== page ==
My friend Joe told me about this movie. They say Tai Chi Zero is the beginning of a trilogy. I don't know but this martial arts/steampunk blend looks very cool. With games such as Steampunk Musha, Iron Dynasty, and Far West, this movie will be some inspiration.
I don't know if this movie will ever be availiable here but this Turkish found footage horror movie looks spectacular enough to make me want to see the rest of it.
Friday, September 28, 2012
Monday, September 17, 2012
Thursday, September 6, 2012
Here's something I haven't done in a while. Just some random thoughts about various things in gaming and beyond...
|Shhhhh! Me and Mr Holmes are thinking!|
Is The OSR Dead?
A current meme that's going around is the question "Is The OSR dead?" I'll have to say that the question cannot be answered with a simple yes or no.
Will we see a reduction of the amount of new retro-clone rules? For the various editions of D&D/AD&D, yes. The ones that survive will be the ones that are the most creative with their rule design. You will see retro-clones and revivals for other games continue, and more "what-if" style rules ala Mutant Future (Basic D&D powered Gamma World) and Rotworld (Pacesetter system used for survival horror).
When it comes to dungeons, campaigns, and worlds? The sky is still the limit. Even if WotC releases every book in their library, someone will want to make their 'cowboys vs terminators helped by psykers and fae" setting for Basic D&D. A set of retro-clone rules makes it possible to share your idea with the world (or those 10 folks who want to cannibalise your games for parts).
Even if the OSR fades away, the ramifications of what they accomplished will go down for years. Sword & Sorcery has returned in force to fantasy roleplaying. PDFs, kickstarters, and print on demand has allowed people to create their own RPGs and supplements to sell in ways not possible even 10 years ago. In the end the OSR took up the do it yourself mantle and went beyond the d20 System revolution to awaken something much greater.
Finally, a thought about WotC releasing the entire D&D/AD&D library. You do realise for every person that buys the old D&D stuff from WotC because it's "official", there may be another that says "I can use this for my Labyrinth Lord/Mutant Future mash-up" when they pick up X2 Castle Amber?
Ad Infinitum Adventures Acquires Icons Superpowered Roleplaying From Adamant Entertainment
Several days ago I saw this press release about the future of the Icons Superpowered Roleplaying game here.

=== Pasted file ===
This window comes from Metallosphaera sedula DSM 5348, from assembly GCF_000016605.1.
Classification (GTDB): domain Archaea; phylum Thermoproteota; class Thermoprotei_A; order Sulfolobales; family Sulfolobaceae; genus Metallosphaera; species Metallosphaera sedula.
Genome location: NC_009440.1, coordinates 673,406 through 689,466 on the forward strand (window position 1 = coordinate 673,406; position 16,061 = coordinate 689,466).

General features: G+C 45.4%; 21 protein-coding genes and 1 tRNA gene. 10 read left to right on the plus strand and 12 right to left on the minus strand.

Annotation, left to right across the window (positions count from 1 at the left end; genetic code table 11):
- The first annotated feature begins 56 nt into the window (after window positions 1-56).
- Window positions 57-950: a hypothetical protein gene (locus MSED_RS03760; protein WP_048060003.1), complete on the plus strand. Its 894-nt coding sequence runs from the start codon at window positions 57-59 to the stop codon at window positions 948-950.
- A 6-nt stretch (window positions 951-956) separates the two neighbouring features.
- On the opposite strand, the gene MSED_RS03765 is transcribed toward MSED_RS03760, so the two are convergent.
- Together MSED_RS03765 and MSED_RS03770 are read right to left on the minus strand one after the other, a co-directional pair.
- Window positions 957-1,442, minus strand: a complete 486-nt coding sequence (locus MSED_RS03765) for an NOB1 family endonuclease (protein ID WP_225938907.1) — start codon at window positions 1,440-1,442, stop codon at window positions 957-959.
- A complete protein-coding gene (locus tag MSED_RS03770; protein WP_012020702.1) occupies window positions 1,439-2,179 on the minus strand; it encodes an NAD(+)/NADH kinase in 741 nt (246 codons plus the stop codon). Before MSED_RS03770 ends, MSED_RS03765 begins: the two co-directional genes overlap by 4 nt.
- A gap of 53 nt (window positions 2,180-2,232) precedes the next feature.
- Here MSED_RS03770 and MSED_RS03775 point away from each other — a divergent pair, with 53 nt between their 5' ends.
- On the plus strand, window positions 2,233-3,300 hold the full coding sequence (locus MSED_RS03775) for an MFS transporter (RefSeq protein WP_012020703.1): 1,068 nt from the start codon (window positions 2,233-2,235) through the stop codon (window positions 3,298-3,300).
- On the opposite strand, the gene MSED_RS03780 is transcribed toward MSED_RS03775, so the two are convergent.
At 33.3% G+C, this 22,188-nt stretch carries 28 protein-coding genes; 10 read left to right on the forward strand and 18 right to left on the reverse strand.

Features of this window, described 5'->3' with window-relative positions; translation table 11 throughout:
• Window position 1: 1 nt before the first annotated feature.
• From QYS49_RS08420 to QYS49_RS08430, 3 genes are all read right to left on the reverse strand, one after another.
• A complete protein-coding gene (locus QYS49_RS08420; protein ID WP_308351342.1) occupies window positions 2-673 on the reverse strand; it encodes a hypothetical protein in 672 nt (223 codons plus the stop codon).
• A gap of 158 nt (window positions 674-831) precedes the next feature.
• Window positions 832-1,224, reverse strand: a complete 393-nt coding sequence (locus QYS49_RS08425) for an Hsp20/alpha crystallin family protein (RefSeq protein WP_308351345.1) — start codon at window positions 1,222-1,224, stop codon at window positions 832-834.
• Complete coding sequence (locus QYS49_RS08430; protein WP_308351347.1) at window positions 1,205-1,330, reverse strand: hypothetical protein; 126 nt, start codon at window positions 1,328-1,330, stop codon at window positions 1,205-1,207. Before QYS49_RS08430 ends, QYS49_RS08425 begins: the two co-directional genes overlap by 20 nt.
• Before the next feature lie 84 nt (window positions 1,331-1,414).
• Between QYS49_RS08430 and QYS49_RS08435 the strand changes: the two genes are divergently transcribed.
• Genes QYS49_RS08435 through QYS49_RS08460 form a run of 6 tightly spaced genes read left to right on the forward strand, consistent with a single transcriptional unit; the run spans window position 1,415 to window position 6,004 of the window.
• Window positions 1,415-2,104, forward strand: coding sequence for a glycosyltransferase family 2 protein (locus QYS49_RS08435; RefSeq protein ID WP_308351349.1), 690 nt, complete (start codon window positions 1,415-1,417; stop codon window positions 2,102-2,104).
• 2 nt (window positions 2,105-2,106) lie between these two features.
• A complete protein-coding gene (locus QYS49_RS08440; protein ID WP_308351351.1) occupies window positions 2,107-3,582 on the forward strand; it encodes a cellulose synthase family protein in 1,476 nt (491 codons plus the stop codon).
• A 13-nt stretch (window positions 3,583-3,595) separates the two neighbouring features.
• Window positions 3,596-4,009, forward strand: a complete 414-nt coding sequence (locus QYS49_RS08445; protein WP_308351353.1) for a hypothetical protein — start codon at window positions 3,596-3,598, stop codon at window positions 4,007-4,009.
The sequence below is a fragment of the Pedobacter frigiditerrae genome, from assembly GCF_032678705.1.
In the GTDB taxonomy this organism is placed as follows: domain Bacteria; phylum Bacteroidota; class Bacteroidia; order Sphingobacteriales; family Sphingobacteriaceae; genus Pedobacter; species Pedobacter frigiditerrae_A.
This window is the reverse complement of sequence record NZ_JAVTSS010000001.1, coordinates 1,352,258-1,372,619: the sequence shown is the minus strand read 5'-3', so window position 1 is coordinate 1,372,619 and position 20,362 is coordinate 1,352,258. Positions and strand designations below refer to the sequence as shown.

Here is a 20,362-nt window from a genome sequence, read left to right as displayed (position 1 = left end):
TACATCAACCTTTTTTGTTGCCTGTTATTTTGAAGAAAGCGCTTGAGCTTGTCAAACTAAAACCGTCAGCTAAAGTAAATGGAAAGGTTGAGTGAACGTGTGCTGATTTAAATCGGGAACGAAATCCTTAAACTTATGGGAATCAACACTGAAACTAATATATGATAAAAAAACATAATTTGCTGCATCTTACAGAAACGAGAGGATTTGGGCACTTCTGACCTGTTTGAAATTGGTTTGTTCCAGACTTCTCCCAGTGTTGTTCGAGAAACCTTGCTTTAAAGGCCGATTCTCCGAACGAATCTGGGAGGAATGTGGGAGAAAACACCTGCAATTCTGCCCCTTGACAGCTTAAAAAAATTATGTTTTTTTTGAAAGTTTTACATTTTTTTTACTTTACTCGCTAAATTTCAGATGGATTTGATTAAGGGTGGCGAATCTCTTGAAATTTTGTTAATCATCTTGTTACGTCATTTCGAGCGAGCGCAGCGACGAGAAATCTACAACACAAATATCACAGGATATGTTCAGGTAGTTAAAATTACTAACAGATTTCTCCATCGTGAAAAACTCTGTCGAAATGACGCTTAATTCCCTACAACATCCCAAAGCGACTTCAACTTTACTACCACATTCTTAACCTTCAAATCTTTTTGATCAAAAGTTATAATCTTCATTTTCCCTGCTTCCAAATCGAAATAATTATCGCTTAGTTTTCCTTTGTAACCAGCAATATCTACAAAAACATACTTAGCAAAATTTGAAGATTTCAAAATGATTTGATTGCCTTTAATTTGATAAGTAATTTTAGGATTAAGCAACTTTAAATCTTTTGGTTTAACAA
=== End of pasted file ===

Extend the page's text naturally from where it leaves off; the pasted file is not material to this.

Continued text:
I think this is a great development. I like Adamant Entertainment. I think Thrilling Tales in both the d20 Modern and Savage Worlds incarnations are among the best in pulp roleplaying. Mars is a great mash-up of all your favorite martian science fantasy concepts. But I'm glad Gareth-Michael Skarka went this route. Icons is a great superhero game, and it deserves a solid focus to let it expand and grow. Kudos to GMS and Steve Kenson on making this deal.
The New Superhero RPG Golden Age
While I'm on superhero roleplaying games, are we not living in a golden age of superhero roleplaying? We have Mutants & Masterminds (M&M), Icons, DC Adventures, Marvel Heroic Roleplaying, BASH Ultimate, Supers!, and two companies putting out products for Villains & Vigilantes, just for a start.
Yes, I said Villains & Vigilantes. Two companies. It's True.
Plus with various OGLs and Creative Commons there are a metric ton of great material that can be adapted for your favotite superhero RPG. Most of it is M&M 3e/2e or Icons, but from Golden Age wackiness to dark Dark Knight-Wannabe grittiness there is plenty of Superhero goodness to go around.
I Wish I Had More Money For Kickstarters
To all my internet friends and people who've I bought games from: If I haven't donated money to your Kickstarter, it not because I don't like your idea. I think you idea is kind of sweet actually. I just can't afford to spend my paychecks on everything I want to support. Nothing personal.
Emmanuelle Vaugier is Still Flippin' Hot
|Yep. Flipping Hot.|
Emmanuelle Vaugier is still flipping hot. I know it's not gaming, but I just had to get that off my chest.
Monday, September 3, 2012
One of my favorite B-movies of the 90s was Waxwork II: Lost In Time, Anthony Hickox's 1992 sequel to his amazingly fun movie Waxwork (1988). The main concepts was that the main characters Mark (Zach Galligan) and Sarah (Monika Schnarre) are trapped in another dimension called Cartagra, with gates between various movie tribute realities. Wikipedia describes Cartagra as:
... another dimension consisting of stories that have become realities (including homages to Frankenstein, The Haunting, Invasion of the Body Snatchers, Dr. Jekyll, Alien, Godzilla, Jack the Ripper, Nosferatu, and Dawn of the Dead). According to exposition later given by Sir Wilfred in the form of a raven, these worlds comprise "God's video game," where God and the devil battle over the fate of the world, each victory being reflected in events occurring in the real world. When Mark or Sarah appear in each reality they take on the persona of characters in those stories, sometimes having their personalities and memories taken over by those characters until they regain their senses.Not only is this a great campaign idea for an adventurous horror campaign, but it has one of my favorite scenes of 90s B-Movie fun: a six minute sword fight between Mark and the evil Lord Scarabis (the late Alexander Godunov) through multiple movie dimensions. The dialogue is in Italian, but the visuals need no translation